As we ascend in the spino-thalamic tract eventually we reach the thalamus and signals are distributed to the relelvent somato-sensory area. It is at this point that descending pathways exert their action and Tramadol has it’s effect. Tramadol is often spoken of as an opiate, however, it has weaker opioid receptor action and also acts via serotonin and noradrenaline receptors (11). As Dominic mentions, someone with a tramadol overdose may not present with opiate toxicity signs, and may have a more serotoninergic appearance instead. This potentialy explains why some people cannot tolerate tramadol due the side effects of feeling dizzy or light headed. It also lowers seizure threshold in epileptic patients (12).

  • Tramadol – IV/PO 50-100mg PRN/QDS


Finally, we have the limbic system. This is not a pharmaceutical therapy, but it is always worth talking to your patients. Pain is subjective experience and causes great anxiety for some patients, either actual pain or the threat of it. Pain creates emotional reactions and how you approach your patient will influence this.

In anaesthesia, we tell patients that operations hurt but they will have multiple treatments provided in order to manage their pain and discomfort is normal even if it occurs a few hours later. There are some people who I have encountered that have genuinely believed the operation would not result in pain. Regardless of the setting you work in, talk to your patients. Reassure them that you have treatments available to manage their pain, that your aim is to make them comfortable but you may not eliminate pain completely. The same applies if you are about to undertake a procedure, even a minor one such as venepuncture. Every patient feels the needle differently and they deserve to be told it might hurt.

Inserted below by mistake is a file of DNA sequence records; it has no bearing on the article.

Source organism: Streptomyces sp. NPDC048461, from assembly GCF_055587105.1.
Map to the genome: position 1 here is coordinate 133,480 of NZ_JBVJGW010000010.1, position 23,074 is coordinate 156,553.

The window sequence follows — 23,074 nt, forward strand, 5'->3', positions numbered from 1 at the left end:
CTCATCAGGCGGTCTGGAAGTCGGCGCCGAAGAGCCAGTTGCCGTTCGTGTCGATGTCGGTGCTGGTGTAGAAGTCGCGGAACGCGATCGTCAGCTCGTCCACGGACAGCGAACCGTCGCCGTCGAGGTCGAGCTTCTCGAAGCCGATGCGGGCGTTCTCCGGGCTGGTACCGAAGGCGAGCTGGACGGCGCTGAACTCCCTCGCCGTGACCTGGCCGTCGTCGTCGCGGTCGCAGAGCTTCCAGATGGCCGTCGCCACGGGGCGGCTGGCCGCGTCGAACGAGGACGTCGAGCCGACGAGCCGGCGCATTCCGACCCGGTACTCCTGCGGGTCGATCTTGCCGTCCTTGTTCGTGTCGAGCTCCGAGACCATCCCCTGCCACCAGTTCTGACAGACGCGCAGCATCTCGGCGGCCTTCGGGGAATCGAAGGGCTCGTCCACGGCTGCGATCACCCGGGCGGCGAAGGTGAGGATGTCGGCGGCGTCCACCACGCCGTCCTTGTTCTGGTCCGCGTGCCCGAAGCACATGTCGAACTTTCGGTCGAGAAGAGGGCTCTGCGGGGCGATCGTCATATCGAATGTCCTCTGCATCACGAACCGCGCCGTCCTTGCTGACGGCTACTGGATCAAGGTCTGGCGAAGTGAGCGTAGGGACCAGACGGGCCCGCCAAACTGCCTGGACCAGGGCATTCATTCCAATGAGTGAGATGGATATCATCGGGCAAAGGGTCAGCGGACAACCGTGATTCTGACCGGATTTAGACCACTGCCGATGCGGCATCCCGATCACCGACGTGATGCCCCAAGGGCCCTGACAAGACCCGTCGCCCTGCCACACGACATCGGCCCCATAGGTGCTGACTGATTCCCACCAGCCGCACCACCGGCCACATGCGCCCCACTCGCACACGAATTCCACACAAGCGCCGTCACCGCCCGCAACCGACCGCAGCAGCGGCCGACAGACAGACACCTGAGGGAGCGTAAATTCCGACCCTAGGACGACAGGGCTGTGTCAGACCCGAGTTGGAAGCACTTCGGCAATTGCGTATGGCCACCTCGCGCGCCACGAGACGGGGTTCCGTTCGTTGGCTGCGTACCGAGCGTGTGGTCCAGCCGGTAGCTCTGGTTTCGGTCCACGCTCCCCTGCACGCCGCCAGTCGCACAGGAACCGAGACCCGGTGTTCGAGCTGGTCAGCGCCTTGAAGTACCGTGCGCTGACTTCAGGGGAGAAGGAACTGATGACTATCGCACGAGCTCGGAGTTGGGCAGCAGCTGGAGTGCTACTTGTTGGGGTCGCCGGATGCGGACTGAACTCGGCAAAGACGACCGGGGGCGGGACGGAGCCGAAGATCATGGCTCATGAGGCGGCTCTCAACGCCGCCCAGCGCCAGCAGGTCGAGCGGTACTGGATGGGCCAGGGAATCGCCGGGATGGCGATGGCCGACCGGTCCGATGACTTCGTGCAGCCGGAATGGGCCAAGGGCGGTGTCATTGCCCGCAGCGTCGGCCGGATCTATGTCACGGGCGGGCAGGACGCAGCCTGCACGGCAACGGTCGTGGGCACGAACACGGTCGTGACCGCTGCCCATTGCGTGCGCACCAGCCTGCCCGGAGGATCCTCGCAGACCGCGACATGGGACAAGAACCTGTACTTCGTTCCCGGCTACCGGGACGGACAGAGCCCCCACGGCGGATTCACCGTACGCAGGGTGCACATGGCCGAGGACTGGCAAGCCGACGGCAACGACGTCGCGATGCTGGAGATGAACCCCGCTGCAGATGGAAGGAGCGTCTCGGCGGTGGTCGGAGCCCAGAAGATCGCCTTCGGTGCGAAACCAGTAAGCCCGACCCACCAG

I tell patients in the Emergency Department that I can see they are in pain and I can help their pain with some different drugs but I may not eliminate pain competely and we aim to reduce their pain to a manageable level for them. I have no evidence to back up what I say on this, but it appears effective from my experience. My reasoning is that this brief conversation reassures patients for a few reasons:

  1. You have acknowledged they are in pain
  2. You have told them you can help
  3. You have more than one things that will help
  4. There is an end point you are aiming for
  5. The endpoint is determined by them, not you, so they are empowered to request analgesia as they need it

I believe sets up realistic expectations for the patient. Total elimination of pain may be impossible for some and chasing this risks higher quantities of medications and increasing risks of undesirable effects. In telling a patient I want to get them to a point they can manage, it’s not because I have a sadistic streak, it’s because there will be a level of pain that is manageable for them and it is decided by them. A thumb hit with a hammer may hurt a lot and codeine may not eliminate pain but make it bearable, eliminating pain may require morphine, but if the patient can continue despite the pain then morphine isn’t justified.


Depending on the site these are placed at, these may be for a variety of different reasons, the main being analgesia. They will be placed by an anaesthetist pre-operatively. Below is a picture showing the anatomy of an epidural.


The catheter that is introduced through the needle sits within the epidural space and allows for a continuous infusion of either local anaethetic or local anaesthetic and low dose opiate together. Sometimes, the patient will have their own control button that will deliver a bolus if they need extra analgesia.